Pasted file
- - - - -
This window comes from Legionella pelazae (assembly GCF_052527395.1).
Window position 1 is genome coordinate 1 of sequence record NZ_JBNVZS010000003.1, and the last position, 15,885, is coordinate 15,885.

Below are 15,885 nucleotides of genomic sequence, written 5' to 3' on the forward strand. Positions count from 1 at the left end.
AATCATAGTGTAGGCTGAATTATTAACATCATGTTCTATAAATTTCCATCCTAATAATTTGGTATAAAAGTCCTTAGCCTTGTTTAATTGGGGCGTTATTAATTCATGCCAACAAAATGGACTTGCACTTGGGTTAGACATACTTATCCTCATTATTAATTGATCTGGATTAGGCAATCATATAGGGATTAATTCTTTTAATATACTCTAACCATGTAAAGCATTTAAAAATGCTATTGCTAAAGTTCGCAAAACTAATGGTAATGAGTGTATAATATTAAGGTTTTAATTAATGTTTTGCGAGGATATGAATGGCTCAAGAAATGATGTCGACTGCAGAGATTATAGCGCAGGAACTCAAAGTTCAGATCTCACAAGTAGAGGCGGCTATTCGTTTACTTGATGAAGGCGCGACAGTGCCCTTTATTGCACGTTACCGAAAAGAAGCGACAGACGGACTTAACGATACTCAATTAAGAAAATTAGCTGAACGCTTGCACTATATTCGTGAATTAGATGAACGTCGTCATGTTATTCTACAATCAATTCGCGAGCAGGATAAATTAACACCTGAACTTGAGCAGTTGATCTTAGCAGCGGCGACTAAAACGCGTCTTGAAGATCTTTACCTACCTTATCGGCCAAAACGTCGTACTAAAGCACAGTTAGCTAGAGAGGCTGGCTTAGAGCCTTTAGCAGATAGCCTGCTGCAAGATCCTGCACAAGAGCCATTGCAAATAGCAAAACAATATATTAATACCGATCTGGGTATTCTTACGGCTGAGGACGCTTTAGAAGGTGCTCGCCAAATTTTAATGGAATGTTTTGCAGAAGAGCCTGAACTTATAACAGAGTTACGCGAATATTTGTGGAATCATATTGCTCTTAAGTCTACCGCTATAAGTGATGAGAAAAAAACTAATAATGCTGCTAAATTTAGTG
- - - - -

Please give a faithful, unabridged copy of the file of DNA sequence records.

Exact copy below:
This window comes from Legionella pelazae (assembly GCF_052527395.1).
Window position 1 is genome coordinate 1 of sequence record NZ_JBNVZS010000003.1, and the last position, 15,885, is coordinate 15,885.

Below are 15,885 nucleotides of genomic sequence, written 5' to 3' on the forward strand. Positions count from 1 at the left end.
AATCATAGTGTAGGCTGAATTATTAACATCATGTTCTATAAATTTCCATCCTAATAATTTGGTATAAAAGTCCTTAGCCTTGTTTAATTGGGGCGTTATTAATTCATGCCAACAAAATGGACTTGCACTTGGGTTAGACATACTTATCCTCATTATTAATTGATCTGGATTAGGCAATCATATAGGGATTAATTCTTTTAATATACTCTAACCATGTAAAGCATTTAAAAATGCTATTGCTAAAGTTCGCAAAACTAATGGTAATGAGTGTATAATATTAAGGTTTTAATTAATGTTTTGCGAGGATATGAATGGCTCAAGAAATGATGTCGACTGCAGAGATTATAGCGCAGGAACTCAAAGTTCAGATCTCACAAGTAGAGGCGGCTATTCGTTTACTTGATGAAGGCGCGACAGTGCCCTTTATTGCACGTTACCGAAAAGAAGCGACAGACGGACTTAACGATACTCAATTAAGAAAATTAGCTGAACGCTTGCACTATATTCGTGAATTAGATGAACGTCGTCATGTTATTCTACAATCAATTCGCGAGCAGGATAAATTAACACCTGAACTTGAGCAGTTGATCTTAGCAGCGGCGACTAAAACGCGTCTTGAAGATCTTTACCTACCTTATCGGCCAAAACGTCGTACTAAAGCACAGTTAGCTAGAGAGGCTGGCTTAGAGCCTTTAGCAGATAGCCTGCTGCAAGATCCTGCACAAGAGCCATTGCAAATAGCAAAACAATATATTAATACCGATCTGGGTATTCTTACGGCTGAGGACGCTTTAGAAGGTGCTCGCCAAATTTTAATGGAATGTTTTGCAGAAGAGCCTGAACTTATAACAGAGTTACGCGAATATTTGTGGAATCATATTGCTCTTAAGTCTACCGCTATAAGTGATGAGAAAAAAACTAATAATGCTGCTAAATTTAGTG